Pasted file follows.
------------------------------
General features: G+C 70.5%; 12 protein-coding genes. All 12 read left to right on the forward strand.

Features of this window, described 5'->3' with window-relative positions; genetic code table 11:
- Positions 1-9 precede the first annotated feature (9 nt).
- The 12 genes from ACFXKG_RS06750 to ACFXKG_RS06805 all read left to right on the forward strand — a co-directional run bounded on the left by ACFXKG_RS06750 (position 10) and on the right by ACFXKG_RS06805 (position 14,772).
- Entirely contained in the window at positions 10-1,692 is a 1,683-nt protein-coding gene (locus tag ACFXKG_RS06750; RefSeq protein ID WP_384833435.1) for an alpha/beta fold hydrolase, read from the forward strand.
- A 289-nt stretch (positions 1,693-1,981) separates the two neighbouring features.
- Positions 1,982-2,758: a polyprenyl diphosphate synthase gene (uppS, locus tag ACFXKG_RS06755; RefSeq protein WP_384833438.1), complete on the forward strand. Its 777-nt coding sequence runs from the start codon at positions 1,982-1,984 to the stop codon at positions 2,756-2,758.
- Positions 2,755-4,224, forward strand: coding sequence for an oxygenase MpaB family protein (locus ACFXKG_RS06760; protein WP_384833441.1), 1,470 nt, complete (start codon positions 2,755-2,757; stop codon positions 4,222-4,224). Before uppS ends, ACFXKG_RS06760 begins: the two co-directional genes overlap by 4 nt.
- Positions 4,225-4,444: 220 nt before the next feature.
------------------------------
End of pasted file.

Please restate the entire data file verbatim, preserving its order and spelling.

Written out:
General features: G+C 70.5%; 12 protein-coding genes. All 12 read left to right on the forward strand.

Features of this window, described 5'->3' with window-relative positions; genetic code table 11:
- Positions 1-9 precede the first annotated feature (9 nt).
- The 12 genes from ACFXKG_RS06750 to ACFXKG_RS06805 all read left to right on the forward strand — a co-directional run bounded on the left by ACFXKG_RS06750 (position 10) and on the right by ACFXKG_RS06805 (position 14,772).
- Entirely contained in the window at positions 10-1,692 is a 1,683-nt protein-coding gene (locus tag ACFXKG_RS06750; RefSeq protein ID WP_384833435.1) for an alpha/beta fold hydrolase, read from the forward strand.
- A 289-nt stretch (positions 1,693-1,981) separates the two neighbouring features.
- Positions 1,982-2,758: a polyprenyl diphosphate synthase gene (uppS, locus tag ACFXKG_RS06755; RefSeq protein WP_384833438.1), complete on the forward strand. Its 777-nt coding sequence runs from the start codon at positions 1,982-1,984 to the stop codon at positions 2,756-2,758.
- Positions 2,755-4,224, forward strand: coding sequence for an oxygenase MpaB family protein (locus ACFXKG_RS06760; protein WP_384833441.1), 1,470 nt, complete (start codon positions 2,755-2,757; stop codon positions 4,222-4,224). Before uppS ends, ACFXKG_RS06760 begins: the two co-directional genes overlap by 4 nt.
- Positions 4,225-4,444: 220 nt before the next feature.